Texas A&M University-Kingsville

David Brock Named a Bringer of Light

KINGSVILLE - November 25, 2012

Contact: Jason Marton
jason.marton@tamuk.edu or

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David Brock, assistant to the athletic director at Texas A&M University-Kingsville, has been named a “Bringer of Light” by the campus group Servants of Las Luminarias.

An anonymous collection of campus community members, the Servants of Las Luminarias select those that they feel are “bringers of the light of the knowledge of goodness to the Texas A&M University-Kingsville campus community.” 

As a fall honoree, Brock received a ceramic “luminaria,” or large ornamental candle holder, a Thanksgiving/fall plant arrangement and a framed certificate of recognition. The certificate states that Brock had, through word and deed, “selflessly and consistently shone the light of goodness into our midst.”

Brock had spent the last few days planning and arranging details for the high school playoff games coming to Javelina Stadium, so when he came into his office Tuesday, he saw the award items from a distance and assumed they had to do with the games. When he got closer, he realized what they really were. “It was a surprise, a nice surprise,” said Brock. “Whoever did it, I’m very appreciative and thankful.”          

The award recipient has been with Texas A&M-Kingsville for three years. Head track coach Ryan Dall had asked Brock to come on board as part of his coaching staff. Later, Brock assumed the position of assistant to the athletic director. He also is an alumnus of the university.

Brock has had a love of sports ever since he was a child. While his athletic career only went through high school, he liked the idea of coaching. Brock went into the Air Force after high school, then decided to pursue a college education.

While at A&M-Kingsville, kinesiology professor Dr. Stewart Cooper convinced Brock to pursue kinesiology and coaching. Brock said Cooper was both a mentor and father figure, and kept up with Brock during his coaching career. That career spanned 35 years in Texas high schools, with 27 of those years in Falls City High School, during which time he would serve as athletic director, and coach football, basketball and track. Brock also coached at Runge and Medina High Schools, and was the head track coach and cross country coach at H.M. King High School for five years. Track and field teams under Brock have won two U.I.L. state championships, three state runner-up titles, six regional track championships and 33 district titles. His basketball coaching career features more than 400 victories.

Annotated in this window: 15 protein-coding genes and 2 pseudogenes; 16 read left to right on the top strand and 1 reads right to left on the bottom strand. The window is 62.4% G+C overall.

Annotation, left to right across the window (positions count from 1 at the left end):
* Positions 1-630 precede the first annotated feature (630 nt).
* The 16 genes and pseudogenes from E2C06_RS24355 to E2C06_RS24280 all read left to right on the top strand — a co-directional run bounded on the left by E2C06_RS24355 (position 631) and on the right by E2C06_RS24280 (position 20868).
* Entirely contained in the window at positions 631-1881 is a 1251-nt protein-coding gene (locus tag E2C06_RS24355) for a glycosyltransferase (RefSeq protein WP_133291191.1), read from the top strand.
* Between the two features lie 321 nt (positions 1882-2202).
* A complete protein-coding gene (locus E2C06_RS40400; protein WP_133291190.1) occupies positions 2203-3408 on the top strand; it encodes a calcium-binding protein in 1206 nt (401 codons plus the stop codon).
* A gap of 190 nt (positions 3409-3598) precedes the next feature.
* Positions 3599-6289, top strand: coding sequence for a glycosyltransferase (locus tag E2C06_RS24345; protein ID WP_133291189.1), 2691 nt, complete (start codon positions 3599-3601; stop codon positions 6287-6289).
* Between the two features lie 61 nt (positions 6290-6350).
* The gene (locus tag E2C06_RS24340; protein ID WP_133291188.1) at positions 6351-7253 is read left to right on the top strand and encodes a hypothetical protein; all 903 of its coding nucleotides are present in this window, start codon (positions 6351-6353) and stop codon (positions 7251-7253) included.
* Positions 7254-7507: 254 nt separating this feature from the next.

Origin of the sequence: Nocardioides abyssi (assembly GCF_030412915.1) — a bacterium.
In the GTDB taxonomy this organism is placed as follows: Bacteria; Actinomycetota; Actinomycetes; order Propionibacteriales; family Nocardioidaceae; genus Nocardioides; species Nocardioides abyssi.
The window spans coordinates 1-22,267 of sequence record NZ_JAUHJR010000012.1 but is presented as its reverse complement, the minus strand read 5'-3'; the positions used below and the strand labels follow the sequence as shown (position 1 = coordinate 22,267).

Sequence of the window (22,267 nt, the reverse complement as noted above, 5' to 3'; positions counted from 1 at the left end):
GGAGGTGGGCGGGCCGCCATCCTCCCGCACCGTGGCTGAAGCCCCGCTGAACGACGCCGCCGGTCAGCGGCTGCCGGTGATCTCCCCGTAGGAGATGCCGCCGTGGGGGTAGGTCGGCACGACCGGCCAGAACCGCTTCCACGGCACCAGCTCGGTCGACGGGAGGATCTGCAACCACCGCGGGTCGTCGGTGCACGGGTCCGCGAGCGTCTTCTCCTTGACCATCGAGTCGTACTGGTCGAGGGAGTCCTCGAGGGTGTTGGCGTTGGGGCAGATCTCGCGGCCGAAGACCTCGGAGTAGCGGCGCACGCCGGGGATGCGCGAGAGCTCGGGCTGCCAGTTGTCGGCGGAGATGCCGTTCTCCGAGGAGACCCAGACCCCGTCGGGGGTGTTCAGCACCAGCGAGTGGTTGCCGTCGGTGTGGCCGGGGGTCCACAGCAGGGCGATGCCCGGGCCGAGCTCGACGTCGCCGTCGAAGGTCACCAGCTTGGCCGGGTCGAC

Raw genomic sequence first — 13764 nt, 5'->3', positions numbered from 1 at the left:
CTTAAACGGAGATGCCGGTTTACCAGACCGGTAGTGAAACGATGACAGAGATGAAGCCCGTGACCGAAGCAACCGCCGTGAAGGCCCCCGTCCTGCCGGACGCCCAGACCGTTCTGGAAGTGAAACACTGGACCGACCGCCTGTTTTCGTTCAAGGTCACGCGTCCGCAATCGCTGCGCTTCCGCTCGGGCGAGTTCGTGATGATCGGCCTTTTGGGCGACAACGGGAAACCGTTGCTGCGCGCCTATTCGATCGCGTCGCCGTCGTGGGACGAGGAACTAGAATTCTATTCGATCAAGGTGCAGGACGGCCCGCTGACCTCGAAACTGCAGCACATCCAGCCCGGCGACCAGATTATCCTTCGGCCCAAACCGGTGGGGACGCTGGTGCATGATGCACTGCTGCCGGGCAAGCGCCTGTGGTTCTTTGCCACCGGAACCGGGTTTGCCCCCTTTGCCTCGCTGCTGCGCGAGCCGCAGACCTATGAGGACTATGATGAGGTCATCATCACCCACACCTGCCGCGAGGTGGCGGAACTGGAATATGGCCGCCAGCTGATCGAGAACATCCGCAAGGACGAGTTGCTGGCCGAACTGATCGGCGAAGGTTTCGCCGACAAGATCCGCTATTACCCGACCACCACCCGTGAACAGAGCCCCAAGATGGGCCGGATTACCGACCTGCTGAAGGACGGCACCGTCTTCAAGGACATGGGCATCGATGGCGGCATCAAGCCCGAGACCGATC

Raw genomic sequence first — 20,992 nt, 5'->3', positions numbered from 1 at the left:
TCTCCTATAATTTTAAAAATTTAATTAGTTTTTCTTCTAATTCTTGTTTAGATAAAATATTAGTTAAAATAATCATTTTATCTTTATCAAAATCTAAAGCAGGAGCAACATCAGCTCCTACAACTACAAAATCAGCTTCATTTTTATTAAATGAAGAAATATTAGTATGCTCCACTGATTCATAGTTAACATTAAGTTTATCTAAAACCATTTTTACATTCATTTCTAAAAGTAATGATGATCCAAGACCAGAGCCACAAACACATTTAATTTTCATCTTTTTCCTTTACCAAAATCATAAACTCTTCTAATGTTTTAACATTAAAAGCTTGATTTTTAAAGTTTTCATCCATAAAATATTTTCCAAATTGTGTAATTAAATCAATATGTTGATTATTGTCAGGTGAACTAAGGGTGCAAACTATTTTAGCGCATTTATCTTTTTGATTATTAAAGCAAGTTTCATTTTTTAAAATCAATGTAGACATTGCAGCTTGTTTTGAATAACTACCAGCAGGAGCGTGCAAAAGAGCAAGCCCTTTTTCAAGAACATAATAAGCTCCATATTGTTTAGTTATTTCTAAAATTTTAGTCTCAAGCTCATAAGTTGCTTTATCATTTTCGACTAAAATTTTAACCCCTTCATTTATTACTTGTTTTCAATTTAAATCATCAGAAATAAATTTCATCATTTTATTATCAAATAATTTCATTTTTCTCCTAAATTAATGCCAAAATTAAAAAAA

Brock said that the most valuable lesson he learned from mentor Dr. Cooper—among his many kinesiology, coaching and life lessons—was, “If you’re going to be a good coach, you’ve got to be a good teacher in the classroom.” The lesson proved itself to be true, Brock said. The basic principles that bring success in both the classroom and the playing field include discipline, and not sticking with the same teaching methods for every student—vary your techniques to better teach and get through to a student.

Luminaria recipient Brock is married to Janis Wilson Brock and has two sons, Cory David of Conroe and Kirby David of Kingsville. Kirby has Down Syndrome, and it was through Kirby that Brock discovered another facet of coaching and teaching – the Special Olympics.

“Kirby loved sports, so Special Olympics was a natural fit. From the first time we became involved, I loved it.”

Kirby took part in bowling, track and field and basketball, as did father David, helping to transport Special Olympics athletes to competitions, as well as help coach on the sidelines. “When you’re involved in Special Olympics, you want to make sure the kids know they are loved and that they feel special—that day is theirs. You want to make their parents feel good about the day too.” As Kirby got older, he became less involved in Special Olympics and took a job at the Kingsville H.E.B. David has stayed with Special Olympics. He is credited with assisting in the founding of the Karnes County, Texas, Texas Special Olympics athletic teams.

Brock said that a day in the life of an assistant to the athletic director is filled with variety—“no two days are the same,” he said. His duties include everything from arranging transportation and travel, to checking on the status of referees, to helping the media during their time in the press box on game days.

One thing the job has afforded him is the chance to have his son Kirby with him. Brock noted that Kirby follows his father and helps with many tasks and errands along the way. It also allows his sports fan son an opportunity to watch the various Javelina teams in action. It’s an arrangement Brock said the athletic department has been supportive of from the start.

Brock said that the coaching life has allowed Kirby to stay alongside him, and for years of positive experiences.

“Everything happens for a reason. I’ve been blessed.”


This page was last updated on: November 29, 2012